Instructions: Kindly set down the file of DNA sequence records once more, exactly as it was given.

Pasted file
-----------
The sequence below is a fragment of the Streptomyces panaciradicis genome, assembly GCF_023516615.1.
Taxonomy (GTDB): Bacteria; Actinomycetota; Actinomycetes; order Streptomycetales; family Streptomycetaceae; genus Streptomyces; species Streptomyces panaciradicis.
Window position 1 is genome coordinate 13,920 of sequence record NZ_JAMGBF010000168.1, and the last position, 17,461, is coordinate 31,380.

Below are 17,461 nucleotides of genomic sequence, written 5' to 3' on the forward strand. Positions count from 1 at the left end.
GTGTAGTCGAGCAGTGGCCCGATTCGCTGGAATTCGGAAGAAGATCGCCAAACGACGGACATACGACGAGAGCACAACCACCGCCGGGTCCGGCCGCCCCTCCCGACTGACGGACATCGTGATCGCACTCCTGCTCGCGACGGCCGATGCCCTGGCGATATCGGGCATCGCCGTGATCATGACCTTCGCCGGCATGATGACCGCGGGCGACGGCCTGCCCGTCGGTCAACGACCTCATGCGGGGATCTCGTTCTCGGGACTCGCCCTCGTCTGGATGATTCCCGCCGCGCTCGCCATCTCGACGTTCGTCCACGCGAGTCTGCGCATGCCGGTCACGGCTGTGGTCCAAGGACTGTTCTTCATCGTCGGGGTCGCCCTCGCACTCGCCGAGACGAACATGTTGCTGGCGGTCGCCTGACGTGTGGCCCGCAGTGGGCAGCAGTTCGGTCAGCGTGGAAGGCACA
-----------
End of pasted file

The sequence below is a fragment of the Streptomyces panaciradicis genome, assembly GCF_023516615.1.
Taxonomy (GTDB): Bacteria; Actinomycetota; Actinomycetes; order Streptomycetales; family Streptomycetaceae; genus Streptomyces; species Streptomyces panaciradicis.
Window position 1 is genome coordinate 13,920 of sequence record NZ_JAMGBF010000168.1, and the last position, 17,461, is coordinate 31,380.

Below are 17,461 nucleotides of genomic sequence, written 5' to 3' on the forward strand. Positions count from 1 at the left end.
GTGTAGTCGAGCAGTGGCCCGATTCGCTGGAATTCGGAAGAAGATCGCCAAACGACGGACATACGACGAGAGCACAACCACCGCCGGGTCCGGCCGCCCCTCCCGACTGACGGACATCGTGATCGCACTCCTGCTCGCGACGGCCGATGCCCTGGCGATATCGGGCATCGCCGTGATCATGACCTTCGCCGGCATGATGACCGCGGGCGACGGCCTGCCCGTCGGTCAACGACCTCATGCGGGGATCTCGTTCTCGGGACTCGCCCTCGTCTGGATGATTCCCGCCGCGCTCGCCATCTCGACGTTCGTCCACGCGAGTCTGCGCATGCCGGTCACGGCTGTGGTCCAAGGACTGTTCTTCATCGTCGGGGTCGCCCTCGCACTCGCCGAGACGAACATGTTGCTGGCGGTCGCCTGACGTGTGGCCCGCAGTGGGCAGCAGTTCGGTCAGCGTGGAAGGCACA